Toward Common Ground 2020
Bridging the Political Divide with Deficit Reduction Recommendations for Congress
Even before COVID-19, the U.S. was on track to surpass a $1 trillion deficit. Current projections are climbing much higher. Once the immediate health crisis begins to subside, lawmakers will face the challenge of adopting a 2021 federal budget in a time of reduced revenue. U.S. PIRG Education Fund and National Taxpayers Union Foundation have come together to recommend over 50 bipartisan spending reform recommendations for Congress, totaling nearly $800 billion in savings.
U.S. PIRG Education Fund and National Taxpayers Union Foundation
Heading into 2020, the nation already faced serious fiscal challenges. In January, the Congressional Budget Office (CBO) forecast that this year’s deficit would exceed $1 trillion, increasing the publicly-held federal debt load to nearly $18 trillion. Over the next ten years, CBO’s baseline projection saw the debt rising to $31 trillion.
The impact of the COVID-19 pandemic has upended the forecasts. Congress came together quickly to enact a series of bipartisan legislative packages to address the health care emergency and the economic fallout. As these immediate challenges are subdued, Congress will again need to set aside political differences and work together to restore the budget to a sustainable path.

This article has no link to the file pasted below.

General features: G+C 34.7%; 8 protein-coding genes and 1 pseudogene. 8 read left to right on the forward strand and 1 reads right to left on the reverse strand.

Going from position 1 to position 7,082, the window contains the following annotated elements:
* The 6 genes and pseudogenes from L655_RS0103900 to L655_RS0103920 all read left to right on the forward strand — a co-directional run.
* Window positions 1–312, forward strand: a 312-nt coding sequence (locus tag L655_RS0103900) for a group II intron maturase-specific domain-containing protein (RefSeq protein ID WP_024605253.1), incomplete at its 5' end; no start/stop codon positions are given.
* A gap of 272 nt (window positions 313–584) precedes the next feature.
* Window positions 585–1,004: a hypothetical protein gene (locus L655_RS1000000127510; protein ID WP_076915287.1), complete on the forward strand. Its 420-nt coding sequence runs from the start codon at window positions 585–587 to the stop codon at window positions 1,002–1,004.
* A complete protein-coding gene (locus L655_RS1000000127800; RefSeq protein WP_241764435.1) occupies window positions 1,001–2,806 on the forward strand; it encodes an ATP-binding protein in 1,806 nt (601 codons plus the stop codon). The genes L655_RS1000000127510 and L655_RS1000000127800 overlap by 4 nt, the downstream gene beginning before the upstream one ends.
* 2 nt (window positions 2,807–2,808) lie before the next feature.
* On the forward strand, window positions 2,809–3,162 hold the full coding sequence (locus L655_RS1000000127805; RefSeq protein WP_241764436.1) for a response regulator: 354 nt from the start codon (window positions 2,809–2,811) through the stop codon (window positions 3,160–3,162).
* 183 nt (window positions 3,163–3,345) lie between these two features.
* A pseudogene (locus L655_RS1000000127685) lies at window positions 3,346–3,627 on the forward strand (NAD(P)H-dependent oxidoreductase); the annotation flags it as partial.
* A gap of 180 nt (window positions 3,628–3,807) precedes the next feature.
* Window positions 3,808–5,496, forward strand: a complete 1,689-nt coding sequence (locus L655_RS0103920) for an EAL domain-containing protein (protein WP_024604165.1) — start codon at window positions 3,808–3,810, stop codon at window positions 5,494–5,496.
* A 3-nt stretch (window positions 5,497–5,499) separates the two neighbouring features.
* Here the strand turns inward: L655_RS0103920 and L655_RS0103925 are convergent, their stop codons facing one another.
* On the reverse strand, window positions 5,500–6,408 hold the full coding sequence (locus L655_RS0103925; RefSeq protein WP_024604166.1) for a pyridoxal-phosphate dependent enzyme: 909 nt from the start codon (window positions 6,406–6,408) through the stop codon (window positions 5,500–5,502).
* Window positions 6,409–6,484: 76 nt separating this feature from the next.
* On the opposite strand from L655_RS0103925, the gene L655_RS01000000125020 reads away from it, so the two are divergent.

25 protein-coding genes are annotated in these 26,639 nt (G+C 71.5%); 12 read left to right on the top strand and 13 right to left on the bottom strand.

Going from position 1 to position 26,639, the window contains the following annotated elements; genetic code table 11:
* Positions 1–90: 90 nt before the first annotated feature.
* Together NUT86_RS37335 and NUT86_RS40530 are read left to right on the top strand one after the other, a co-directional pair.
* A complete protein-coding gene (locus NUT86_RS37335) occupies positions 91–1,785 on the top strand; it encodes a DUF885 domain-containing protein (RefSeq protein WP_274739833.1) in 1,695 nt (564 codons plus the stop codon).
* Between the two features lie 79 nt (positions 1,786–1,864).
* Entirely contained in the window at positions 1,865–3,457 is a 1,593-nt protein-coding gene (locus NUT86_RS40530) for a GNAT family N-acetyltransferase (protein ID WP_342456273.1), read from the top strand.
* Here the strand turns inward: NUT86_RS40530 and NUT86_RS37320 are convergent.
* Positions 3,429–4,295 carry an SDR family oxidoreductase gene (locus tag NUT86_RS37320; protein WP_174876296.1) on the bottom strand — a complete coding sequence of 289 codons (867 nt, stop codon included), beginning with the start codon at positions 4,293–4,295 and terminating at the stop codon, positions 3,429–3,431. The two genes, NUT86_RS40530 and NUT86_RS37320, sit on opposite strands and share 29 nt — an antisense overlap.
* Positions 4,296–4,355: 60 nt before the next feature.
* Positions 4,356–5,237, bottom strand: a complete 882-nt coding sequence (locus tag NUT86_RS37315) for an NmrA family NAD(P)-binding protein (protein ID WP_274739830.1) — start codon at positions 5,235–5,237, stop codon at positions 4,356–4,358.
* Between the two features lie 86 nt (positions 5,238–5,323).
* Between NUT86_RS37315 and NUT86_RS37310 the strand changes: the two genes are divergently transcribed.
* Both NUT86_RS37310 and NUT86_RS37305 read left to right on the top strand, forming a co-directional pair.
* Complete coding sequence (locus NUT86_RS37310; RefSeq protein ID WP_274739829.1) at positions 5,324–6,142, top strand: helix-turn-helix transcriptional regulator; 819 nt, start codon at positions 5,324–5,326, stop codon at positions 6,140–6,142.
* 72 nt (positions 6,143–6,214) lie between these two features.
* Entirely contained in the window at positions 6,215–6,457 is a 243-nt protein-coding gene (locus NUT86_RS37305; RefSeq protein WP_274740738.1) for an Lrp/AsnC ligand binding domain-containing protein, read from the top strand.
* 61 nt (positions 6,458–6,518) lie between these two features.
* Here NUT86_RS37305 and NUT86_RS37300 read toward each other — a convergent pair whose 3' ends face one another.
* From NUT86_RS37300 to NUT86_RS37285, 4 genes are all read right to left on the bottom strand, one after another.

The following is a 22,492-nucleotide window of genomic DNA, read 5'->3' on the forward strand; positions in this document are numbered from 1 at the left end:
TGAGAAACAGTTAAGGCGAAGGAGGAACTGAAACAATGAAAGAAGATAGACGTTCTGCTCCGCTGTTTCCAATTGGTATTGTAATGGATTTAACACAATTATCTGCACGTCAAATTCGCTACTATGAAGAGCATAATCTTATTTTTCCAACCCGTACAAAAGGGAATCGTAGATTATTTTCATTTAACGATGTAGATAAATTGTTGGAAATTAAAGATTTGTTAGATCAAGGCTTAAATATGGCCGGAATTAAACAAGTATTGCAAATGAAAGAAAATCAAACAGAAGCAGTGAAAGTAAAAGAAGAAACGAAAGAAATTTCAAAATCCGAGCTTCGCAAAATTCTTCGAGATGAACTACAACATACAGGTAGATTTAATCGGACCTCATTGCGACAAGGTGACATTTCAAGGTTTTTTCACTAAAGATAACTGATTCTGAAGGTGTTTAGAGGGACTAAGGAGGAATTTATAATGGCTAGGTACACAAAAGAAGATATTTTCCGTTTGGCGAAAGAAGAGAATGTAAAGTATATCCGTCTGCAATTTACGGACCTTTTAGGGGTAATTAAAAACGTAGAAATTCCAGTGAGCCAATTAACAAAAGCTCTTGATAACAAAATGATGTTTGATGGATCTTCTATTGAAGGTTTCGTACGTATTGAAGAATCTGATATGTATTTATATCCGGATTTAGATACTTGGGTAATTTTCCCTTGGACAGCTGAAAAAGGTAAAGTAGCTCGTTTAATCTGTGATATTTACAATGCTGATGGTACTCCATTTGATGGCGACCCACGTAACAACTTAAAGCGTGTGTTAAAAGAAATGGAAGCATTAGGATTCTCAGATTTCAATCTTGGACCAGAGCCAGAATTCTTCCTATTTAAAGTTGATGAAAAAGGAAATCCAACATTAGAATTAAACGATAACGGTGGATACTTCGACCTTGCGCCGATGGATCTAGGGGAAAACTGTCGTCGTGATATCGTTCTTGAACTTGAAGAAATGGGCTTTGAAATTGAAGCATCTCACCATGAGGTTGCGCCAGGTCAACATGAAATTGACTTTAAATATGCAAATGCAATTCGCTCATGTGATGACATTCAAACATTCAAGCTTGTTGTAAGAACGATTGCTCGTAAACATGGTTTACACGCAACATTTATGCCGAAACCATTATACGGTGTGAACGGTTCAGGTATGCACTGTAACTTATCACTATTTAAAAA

It is in this spirit that National Taxpayers Union Foundation (NTUF) and U.S. Public Interest Research Group (U.S. PIRG) Education Fund have joined together to propose a list to Congress of more than 50 recommendations to reform the future spending commitments of our nation. If enacted in their entirety, these changes would save taxpayers more than $790 billion over the next decade.
Our organizations may differ about what constitutes a proper regulatory and tax system, but we are united in the belief that the federal government spends in ways that are not fiscally sustainable, and are often detrimental to the interests of the American people. For NTUF, out-of-control entitlement spending, fueled by demographic changes, is a particular concern. For U.S. PIRG, of particular concern is spending that threatens public health, causes environmental damage or wastes taxpayer dollars through corruption or inefficiency.
Within this project, we mutually identify areas of wasteful, cronyistic, and excessive spending that plague our federal budget. We hope that these bipartisan spending cuts and reforms will (1) provide Congress with a number of examples of spending reductions that can at least marginally help rein in federal spending, and (2) show that there are areas of agreement that bridge ideological divides if only we seek them out.
The recommendations in “Toward Common Ground 2020” touch nearly every portion of federal expenditures, including entitlements, defense spending, wasteful subsidies, and a broad range of improvements to the efficiency and effectiveness of discretionary programs. They include large items, such as a $195 billion reform of the Department of Defense’s operations and maintenance budget, and relatively small ones, like $4 million in savings from limiting the pensions and perks provided to former presidents. The proposals are specific, detailed, and actionable items that Congress and the administration could pursue right now to reduce spending and ensure stability for America’s long-term budget.